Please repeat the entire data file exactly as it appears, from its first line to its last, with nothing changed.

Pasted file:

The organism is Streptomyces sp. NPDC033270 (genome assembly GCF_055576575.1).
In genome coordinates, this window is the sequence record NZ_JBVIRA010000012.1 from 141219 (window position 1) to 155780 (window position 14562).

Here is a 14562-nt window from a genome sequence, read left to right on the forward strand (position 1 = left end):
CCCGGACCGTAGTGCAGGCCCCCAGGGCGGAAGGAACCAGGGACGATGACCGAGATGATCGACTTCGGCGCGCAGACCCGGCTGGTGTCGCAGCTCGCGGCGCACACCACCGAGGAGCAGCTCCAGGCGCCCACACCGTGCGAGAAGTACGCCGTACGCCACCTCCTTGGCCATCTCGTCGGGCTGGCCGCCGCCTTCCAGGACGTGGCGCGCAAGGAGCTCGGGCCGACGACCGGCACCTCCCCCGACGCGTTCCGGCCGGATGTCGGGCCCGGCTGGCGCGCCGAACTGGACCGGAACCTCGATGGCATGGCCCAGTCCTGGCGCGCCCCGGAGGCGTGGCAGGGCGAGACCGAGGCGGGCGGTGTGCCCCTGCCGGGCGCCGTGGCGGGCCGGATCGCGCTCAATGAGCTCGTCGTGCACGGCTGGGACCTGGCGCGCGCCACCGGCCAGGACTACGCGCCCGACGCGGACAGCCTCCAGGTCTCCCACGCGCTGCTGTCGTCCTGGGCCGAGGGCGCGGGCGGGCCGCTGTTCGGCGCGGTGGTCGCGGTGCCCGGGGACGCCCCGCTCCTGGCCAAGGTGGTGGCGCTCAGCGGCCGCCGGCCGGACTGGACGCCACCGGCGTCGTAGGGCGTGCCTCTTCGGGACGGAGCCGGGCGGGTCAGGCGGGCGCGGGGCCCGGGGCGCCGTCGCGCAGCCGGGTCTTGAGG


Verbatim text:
The organism is Streptomyces sp. NPDC033270 (genome assembly GCF_055576575.1).
In genome coordinates, this window is the sequence record NZ_JBVIRA010000012.1 from 141219 (window position 1) to 155780 (window position 14562).

Here is a 14562-nt window from a genome sequence, read left to right on the forward strand (position 1 = left end):
CCCGGACCGTAGTGCAGGCCCCCAGGGCGGAAGGAACCAGGGACGATGACCGAGATGATCGACTTCGGCGCGCAGACCCGGCTGGTGTCGCAGCTCGCGGCGCACACCACCGAGGAGCAGCTCCAGGCGCCCACACCGTGCGAGAAGTACGCCGTACGCCACCTCCTTGGCCATCTCGTCGGGCTGGCCGCCGCCTTCCAGGACGTGGCGCGCAAGGAGCTCGGGCCGACGACCGGCACCTCCCCCGACGCGTTCCGGCCGGATGTCGGGCCCGGCTGGCGCGCCGAACTGGACCGGAACCTCGATGGCATGGCCCAGTCCTGGCGCGCCCCGGAGGCGTGGCAGGGCGAGACCGAGGCGGGCGGTGTGCCCCTGCCGGGCGCCGTGGCGGGCCGGATCGCGCTCAATGAGCTCGTCGTGCACGGCTGGGACCTGGCGCGCGCCACCGGCCAGGACTACGCGCCCGACGCGGACAGCCTCCAGGTCTCCCACGCGCTGCTGTCGTCCTGGGCCGAGGGCGCGGGCGGGCCGCTGTTCGGCGCGGTGGTCGCGGTGCCCGGGGACGCCCCGCTCCTGGCCAAGGTGGTGGCGCTCAGCGGCCGCCGGCCGGACTGGACGCCACCGGCGTCGTAGGGCGTGCCTCTTCGGGACGGAGCCGGGCGGGTCAGGCGGGCGCGGGGCCCGGGGCGCCGTCGCGCAGCCGGGTCTTGAGG